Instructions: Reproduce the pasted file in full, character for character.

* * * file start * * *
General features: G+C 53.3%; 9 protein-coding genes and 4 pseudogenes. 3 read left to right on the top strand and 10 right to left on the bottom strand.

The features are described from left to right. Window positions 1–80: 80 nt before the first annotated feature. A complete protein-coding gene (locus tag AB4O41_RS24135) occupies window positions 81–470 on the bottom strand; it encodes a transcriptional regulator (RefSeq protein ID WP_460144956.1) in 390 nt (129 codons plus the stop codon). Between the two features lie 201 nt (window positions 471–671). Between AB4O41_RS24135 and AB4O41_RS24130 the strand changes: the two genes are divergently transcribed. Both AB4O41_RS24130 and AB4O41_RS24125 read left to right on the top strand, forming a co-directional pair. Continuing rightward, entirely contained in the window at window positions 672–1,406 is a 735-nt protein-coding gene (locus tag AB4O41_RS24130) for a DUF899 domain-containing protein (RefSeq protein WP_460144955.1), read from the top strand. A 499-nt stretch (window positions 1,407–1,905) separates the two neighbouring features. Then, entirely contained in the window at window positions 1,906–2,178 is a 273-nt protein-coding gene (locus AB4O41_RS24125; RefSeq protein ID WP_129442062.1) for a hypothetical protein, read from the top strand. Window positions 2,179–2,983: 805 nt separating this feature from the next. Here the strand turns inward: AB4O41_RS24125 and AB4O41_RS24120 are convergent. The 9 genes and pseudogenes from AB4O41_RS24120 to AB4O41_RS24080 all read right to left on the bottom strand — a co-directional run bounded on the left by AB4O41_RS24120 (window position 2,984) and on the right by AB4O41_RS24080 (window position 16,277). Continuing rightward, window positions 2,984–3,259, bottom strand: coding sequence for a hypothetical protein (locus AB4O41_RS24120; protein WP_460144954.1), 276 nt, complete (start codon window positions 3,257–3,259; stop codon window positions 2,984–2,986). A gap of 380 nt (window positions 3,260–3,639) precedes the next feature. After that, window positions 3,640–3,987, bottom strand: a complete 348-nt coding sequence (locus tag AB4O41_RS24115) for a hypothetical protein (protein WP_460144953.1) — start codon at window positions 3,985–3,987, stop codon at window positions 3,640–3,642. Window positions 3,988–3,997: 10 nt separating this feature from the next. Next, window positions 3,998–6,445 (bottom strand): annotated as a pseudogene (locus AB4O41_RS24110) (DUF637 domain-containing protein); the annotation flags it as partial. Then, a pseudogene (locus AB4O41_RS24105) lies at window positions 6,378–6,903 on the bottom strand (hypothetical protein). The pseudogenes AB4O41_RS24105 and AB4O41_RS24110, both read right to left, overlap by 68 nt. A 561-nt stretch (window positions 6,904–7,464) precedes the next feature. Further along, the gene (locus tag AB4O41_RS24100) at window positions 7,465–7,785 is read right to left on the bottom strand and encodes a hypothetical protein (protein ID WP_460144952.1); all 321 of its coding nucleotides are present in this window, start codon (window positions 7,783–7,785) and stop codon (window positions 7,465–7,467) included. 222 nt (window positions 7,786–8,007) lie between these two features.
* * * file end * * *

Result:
General features: G+C 53.3%; 9 protein-coding genes and 4 pseudogenes. 3 read left to right on the top strand and 10 right to left on the bottom strand.

The features are described from left to right. Window positions 1–80: 80 nt before the first annotated feature. A complete protein-coding gene (locus tag AB4O41_RS24135) occupies window positions 81–470 on the bottom strand; it encodes a transcriptional regulator (RefSeq protein ID WP_460144956.1) in 390 nt (129 codons plus the stop codon). Between the two features lie 201 nt (window positions 471–671). Between AB4O41_RS24135 and AB4O41_RS24130 the strand changes: the two genes are divergently transcribed. Both AB4O41_RS24130 and AB4O41_RS24125 read left to right on the top strand, forming a co-directional pair. Continuing rightward, entirely contained in the window at window positions 672–1,406 is a 735-nt protein-coding gene (locus tag AB4O41_RS24130) for a DUF899 domain-containing protein (RefSeq protein WP_460144955.1), read from the top strand. A 499-nt stretch (window positions 1,407–1,905) separates the two neighbouring features. Then, entirely contained in the window at window positions 1,906–2,178 is a 273-nt protein-coding gene (locus AB4O41_RS24125; RefSeq protein ID WP_129442062.1) for a hypothetical protein, read from the top strand. Window positions 2,179–2,983: 805 nt separating this feature from the next. Here the strand turns inward: AB4O41_RS24125 and AB4O41_RS24120 are convergent. The 9 genes and pseudogenes from AB4O41_RS24120 to AB4O41_RS24080 all read right to left on the bottom strand — a co-directional run bounded on the left by AB4O41_RS24120 (window position 2,984) and on the right by AB4O41_RS24080 (window position 16,277). Continuing rightward, window positions 2,984–3,259, bottom strand: coding sequence for a hypothetical protein (locus AB4O41_RS24120; protein WP_460144954.1), 276 nt, complete (start codon window positions 3,257–3,259; stop codon window positions 2,984–2,986). A gap of 380 nt (window positions 3,260–3,639) precedes the next feature. After that, window positions 3,640–3,987, bottom strand: a complete 348-nt coding sequence (locus tag AB4O41_RS24115) for a hypothetical protein (protein WP_460144953.1) — start codon at window positions 3,985–3,987, stop codon at window positions 3,640–3,642. Window positions 3,988–3,997: 10 nt separating this feature from the next. Next, window positions 3,998–6,445 (bottom strand): annotated as a pseudogene (locus AB4O41_RS24110) (DUF637 domain-containing protein); the annotation flags it as partial. Then, a pseudogene (locus AB4O41_RS24105) lies at window positions 6,378–6,903 on the bottom strand (hypothetical protein). The pseudogenes AB4O41_RS24105 and AB4O41_RS24110, both read right to left, overlap by 68 nt. A 561-nt stretch (window positions 6,904–7,464) precedes the next feature. Further along, the gene (locus tag AB4O41_RS24100) at window positions 7,465–7,785 is read right to left on the bottom strand and encodes a hypothetical protein (protein ID WP_460144952.1); all 321 of its coding nucleotides are present in this window, start codon (window positions 7,783–7,785) and stop codon (window positions 7,465–7,467) included. 222 nt (window positions 7,786–8,007) lie between these two features.